Infusing Seattle Seahawks’ Richard Sherman’s spirit into Fort Wayne blacks

| February 14, 2014
Eric Hackley

Eric Hackley


Whether you believe the “mythical” 302nd year anniversary of the 1712 Willie Lynch “Let’s Make a Slave” letter has any historical basis, you have to admit that it does have validity regarding the state of the black community and raise interesting questions that need to be answered, that remain unanswered, and that we can answer.  We just haven’t.  We have ignored the detrimental effect and impact of out of control, generational slave mentality figuring that, if we don’t discuss it, it will disappear or just mysteriously go away.  Too many of us laugh at the idea of slave mentality being an epidemic, but it has indeed retarded our intellectual curiosity, growth and the cohesiveness of Fort Wayne’s and other American black communities.

The Willie Lynch letter goes on to say that if the slave mentality is not dealt with forthrightly within the original 300-year period, that it will become our new mindset. From the time American slavery began until now, the plan was to no longer kill us, but in too many cases to beat us to the point of death and psychologically break us into a completely domesticated and confused mental state like that of a pet, where many of us are presently.

The most successful non-white group who fought toe-to-toe and successfully battled Euro-American terrorists/white supremacists who enslaved blacks and exterminated Indians was the Miami Coalition whose HQ was located at Kekionga (now called Fort Wayne).  The Miami coalition war tactic has a symbolic relevance that puts the plight of Fort Wayne black people into a workable perspective. Now I already know, many of you are thinking, “there he goes, talking about those damn Indians again. Their story has nothing to do with us, because we’re African Americans.”  Those who have that mindset could not be more wrong and myopic!  It does have a direct correlation with Fort Wayne blacks, I can prove it and here’s the best way that I can address this issue.

In addition to Richard Sherman, I have noticed that great athletes and coaches tend to be knowledgeable of the approaches of great coaches and athletes in competitive situations.  Richard Sherman and great leaders tend to be knowledgeable in the study of warfare history and the tactics of history’s great warriors.  The strategies in preparing an offense and defense have direct parallels with war strategy.  Any leader in any field tends to be curious and knowledgeable of the successful leaders in their and other fields of endeavor.  The knowledge of tactics from one type of competition or warfare are directly applicable to other totally unrelated fields and disciplines.  However, a prerequisite for the transference of knowledge from one field to another is not that they all be of the same ethnicity.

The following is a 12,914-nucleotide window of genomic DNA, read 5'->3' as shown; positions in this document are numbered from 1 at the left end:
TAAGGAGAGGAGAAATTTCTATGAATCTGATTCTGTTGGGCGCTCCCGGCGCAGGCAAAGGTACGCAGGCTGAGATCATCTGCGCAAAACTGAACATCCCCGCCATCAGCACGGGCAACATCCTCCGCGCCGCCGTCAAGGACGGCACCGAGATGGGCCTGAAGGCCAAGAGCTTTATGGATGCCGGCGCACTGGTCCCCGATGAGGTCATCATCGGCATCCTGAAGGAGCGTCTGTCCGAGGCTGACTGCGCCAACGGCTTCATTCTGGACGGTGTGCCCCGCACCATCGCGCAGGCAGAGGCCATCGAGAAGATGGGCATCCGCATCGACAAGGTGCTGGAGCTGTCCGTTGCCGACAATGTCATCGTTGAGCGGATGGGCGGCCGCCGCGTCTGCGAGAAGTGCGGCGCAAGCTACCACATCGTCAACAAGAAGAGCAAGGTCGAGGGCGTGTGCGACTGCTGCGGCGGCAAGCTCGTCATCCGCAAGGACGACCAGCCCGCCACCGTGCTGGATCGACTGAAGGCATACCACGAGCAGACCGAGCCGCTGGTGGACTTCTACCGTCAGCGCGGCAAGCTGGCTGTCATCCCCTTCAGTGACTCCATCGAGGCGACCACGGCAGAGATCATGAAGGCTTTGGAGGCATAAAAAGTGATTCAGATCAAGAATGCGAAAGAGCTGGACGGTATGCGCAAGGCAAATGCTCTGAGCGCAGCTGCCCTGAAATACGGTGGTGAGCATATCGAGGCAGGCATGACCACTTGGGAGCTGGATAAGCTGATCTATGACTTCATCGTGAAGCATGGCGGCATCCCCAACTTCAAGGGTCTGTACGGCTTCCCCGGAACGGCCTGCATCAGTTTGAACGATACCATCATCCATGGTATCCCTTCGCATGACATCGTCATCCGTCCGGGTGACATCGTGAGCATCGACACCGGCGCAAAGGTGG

The idea behind the “Black Think-Tank Forum” concept is that each speaker is treated as an independent chief, or a person possessing some pertinent information, specialized knowledge or insight in the analysis of, or in the understanding of how to fix, solve or address the key issues for the people of his tribe.

The common denominator here is, there is clear evidence that Fort Wayne black warriors are at WAR, on a mission to seek out and destroy Willie Lynch. The last WAR update shows, at the end of the 3rd quarter, Willie Lynch is winning the battle.  He’s much stronger and elusive than we thought. But we’re confident that we can defeat Willie Lynch.  After all, as Ronald Reagan once said, “We are Americans,” and we’re the black ones from Fort Wayne.  Our aim is to end Fort Wayne history illiteracy, enlighten and re-write the statuesque HIS-Story script to include blacks and Indians in equal, starring roles with Anthony Wayne and Tom Henry.

Although this direct action initiative is not intended to incite, endorse or in any way promote military warfare or anything where the objective is to kill an enemy. It however, is designed to challenge potency of Fort Wayne blacks to be unafraid to solve problems individually, but in a team oriented way with the same individual veracity and Warrior Spirit as Richard Sherman’s rant.

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Category: Local, Opinion

About the Author ()

Eric Hackley is a veteran independent journalist, television show host and producer focusing largely on history, particularly family history in the black community. His award-winning public access television shows have featured a host of local and national icons. Hackley can be contacted at